When the name Murang’a town is mentioned, its billionaires, perhaps the names of Kenneth Matiba and John Michuki, pre-2007 Mungiki violence and alcoholism immediately come to mind.
The billionaires, after they made their money, did not return home to develop their town.
And if devolution, now 10 years old, had worked, rural-urban migration from Murang’a County’s nine sub-counties – Ithanga/Kakuzi, Gatanga, Kandara, Maragua, Kigumo, Kiharu, Kahuro, Kangema and Mathioya – would be in an exodus to this town, the county’s seat of power.
But most of what the town offers are casual jobs, mostly in bars, food kiosks and at construction sites. The main white-collar employer is the county government, whose Public Service Board has been taken to court for allegedly demanding as much as Sh300,000 from job applicants.
Welcome to Murang’a town, which before independence was called Fort Hall, home to the much joked about smallest roundabout in the world.
The most profitable businesses in this town are those dealing in alcoholic drinks, lodgings, grocery stores, cereals, pharmacies, and hawking general merchandise.
According to the 2019 census, the town had about 110,000 people. It lies on the latitude -0.7167 (0° 43’ South) and the longitude 37.1500 (37° 8’ East).
The town is low, hilly, small but picturesque, with an altitude of 4,120 ft (1,255 metres) above sea level. As a result, the town is notorious for getting winter weather between May and August.
Despite its more than 60 years of existence, most of its town centre houses are dilapidated and do not adhere to modern structural standards, begging to be condemned. But thanks to modern money makers in all manner of deals, the town's skyline is sluggishly and randomly rising.
If someone was to start a debate about upgrading the town to a city, it would certainly trend as the joke of the season, with towns that have emerged in the smartphone era, such as Kangari, Kenol and Kiria-ini, eclipsing it in glory and opportunities.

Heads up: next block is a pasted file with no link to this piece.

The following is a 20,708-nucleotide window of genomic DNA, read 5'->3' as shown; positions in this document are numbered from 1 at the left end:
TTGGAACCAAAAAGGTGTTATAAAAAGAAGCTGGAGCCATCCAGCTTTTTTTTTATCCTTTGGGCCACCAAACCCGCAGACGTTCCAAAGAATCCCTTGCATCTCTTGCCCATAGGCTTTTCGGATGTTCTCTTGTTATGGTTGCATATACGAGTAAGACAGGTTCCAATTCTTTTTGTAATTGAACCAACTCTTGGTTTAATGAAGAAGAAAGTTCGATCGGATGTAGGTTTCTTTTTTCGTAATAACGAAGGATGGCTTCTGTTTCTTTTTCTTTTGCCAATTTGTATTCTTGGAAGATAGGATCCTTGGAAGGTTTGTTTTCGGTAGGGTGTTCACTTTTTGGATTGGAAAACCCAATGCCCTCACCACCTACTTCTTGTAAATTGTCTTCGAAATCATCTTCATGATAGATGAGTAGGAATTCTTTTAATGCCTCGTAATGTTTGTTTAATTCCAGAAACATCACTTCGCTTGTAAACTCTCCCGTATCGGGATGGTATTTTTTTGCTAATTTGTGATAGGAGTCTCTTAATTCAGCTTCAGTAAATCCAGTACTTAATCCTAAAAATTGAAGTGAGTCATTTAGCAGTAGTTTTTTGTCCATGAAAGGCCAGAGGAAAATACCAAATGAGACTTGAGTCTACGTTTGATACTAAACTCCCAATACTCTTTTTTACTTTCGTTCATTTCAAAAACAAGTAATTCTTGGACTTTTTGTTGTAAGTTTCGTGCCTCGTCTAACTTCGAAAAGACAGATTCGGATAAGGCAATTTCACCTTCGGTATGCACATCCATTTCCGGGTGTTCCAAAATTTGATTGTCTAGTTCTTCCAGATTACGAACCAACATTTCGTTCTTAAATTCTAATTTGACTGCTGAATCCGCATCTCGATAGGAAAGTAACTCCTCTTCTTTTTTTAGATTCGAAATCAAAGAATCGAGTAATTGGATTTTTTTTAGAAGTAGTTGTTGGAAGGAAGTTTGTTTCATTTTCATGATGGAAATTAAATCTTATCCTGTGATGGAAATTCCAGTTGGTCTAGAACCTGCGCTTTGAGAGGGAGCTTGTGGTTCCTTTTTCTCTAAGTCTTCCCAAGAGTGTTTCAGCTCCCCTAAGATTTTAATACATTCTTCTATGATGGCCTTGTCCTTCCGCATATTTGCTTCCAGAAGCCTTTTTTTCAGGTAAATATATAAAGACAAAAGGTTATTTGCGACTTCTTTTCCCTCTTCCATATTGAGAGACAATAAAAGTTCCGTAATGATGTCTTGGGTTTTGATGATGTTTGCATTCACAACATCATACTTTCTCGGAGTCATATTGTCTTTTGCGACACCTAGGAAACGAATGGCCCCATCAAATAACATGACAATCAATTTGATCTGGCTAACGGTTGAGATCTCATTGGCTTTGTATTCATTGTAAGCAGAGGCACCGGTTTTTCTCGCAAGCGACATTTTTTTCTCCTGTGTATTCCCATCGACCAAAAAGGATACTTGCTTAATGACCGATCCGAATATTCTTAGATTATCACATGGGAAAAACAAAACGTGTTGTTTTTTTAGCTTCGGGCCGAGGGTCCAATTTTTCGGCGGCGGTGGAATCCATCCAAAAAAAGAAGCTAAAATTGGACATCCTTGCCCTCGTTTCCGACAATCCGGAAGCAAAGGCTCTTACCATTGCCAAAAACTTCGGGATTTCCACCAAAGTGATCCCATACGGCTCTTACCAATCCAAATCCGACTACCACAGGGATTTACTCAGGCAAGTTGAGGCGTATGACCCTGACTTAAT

Murang’a town’s front face is neat and kempt, but looks can be deceptive, as the backstreets look more like ghettos.
Local people mostly talk about Murang’a town as home to the only Level Five hospital in the county, the Mwangi Wa Iria Intensive Care Unit (ICU) that he built in 20 days and two busy mortuaries – one run by the Level Five hospital and the other by the county government.
The town also hosts a High Court, a jailhouse and a juvenile remand notorious for escapes of underage suspects, especially those charged with capital offenses.
The only businesses that operate 24 hours a day are some private hospitals, mortuaries, bars and lodgings.
Some of the bars sell packed flavoured chang'aa from the Thika and Sagana rivers. Every other available space in the town is being transformed into wines and spirits shops, patronised by college and high school students, civil servants, brokers and characters who have sold off family property.
Owing to the many government offices and institutions in the town, reputable banks and saccos have a presence here. The area’s rental incomes come mostly from civil servants and students. A single room in the town averages Sh3,000 and a bedsitter about Sh7,000.
“The county, with all its reputation of being associated with billionaires, political firebrands and prominent government officers, does not have light industries to attract rural-urban migration,” says Murang’a Young Professionals and Investors chairman James Karani.
He says that by 2000, the town was rated as fast-growing, attracting traders and farmers from neighbouring villages. It was the period when modern lodges and nightclubs were emerging.
But how it went off track, with no nationally recognised supermarket that could trade at the Nairobi Securities Exchange even as area billionaires are said to control more than 30 percent of the national economy, is a puzzle.
Nevertheless, there are fairly decent restaurants serving both traditional and exotic dishes and a big banana market in Mukuyu that feeds mostly urban centres in the country.
Mr Karani says “the billionaire narrative and freedom fighter exploits, as well as the cradle of the Mugikuyu associated with the town, are only a good recipe for historical gossip but no meaningful benefit for the area economy”.
The county headquarters has more bars than there are eateries, churches and schools combined and a chaotic matatu terminus bang in the middle of the town centre.
A cadre of sex workers operates discreetly, having built a network of clients and they conduct their business by phone.
New in town and you need such services, ask any night guard around bars and lodgings and within 20 minutes, you are sorted.
The town has unzoned hawking, and a secondhand shoes trader displays his goods alongside a chips and mutura vendor, and behind them shoe shiners. Wa Iria calls it "trade freedom".
On security, the town is under the grip of discreet organised gangs that bring together property, transport, alcohol, narcotics and security actors who together influence who gets rich and who falls and the political class comes and goes, leaving this ‘axis of evil’ intact.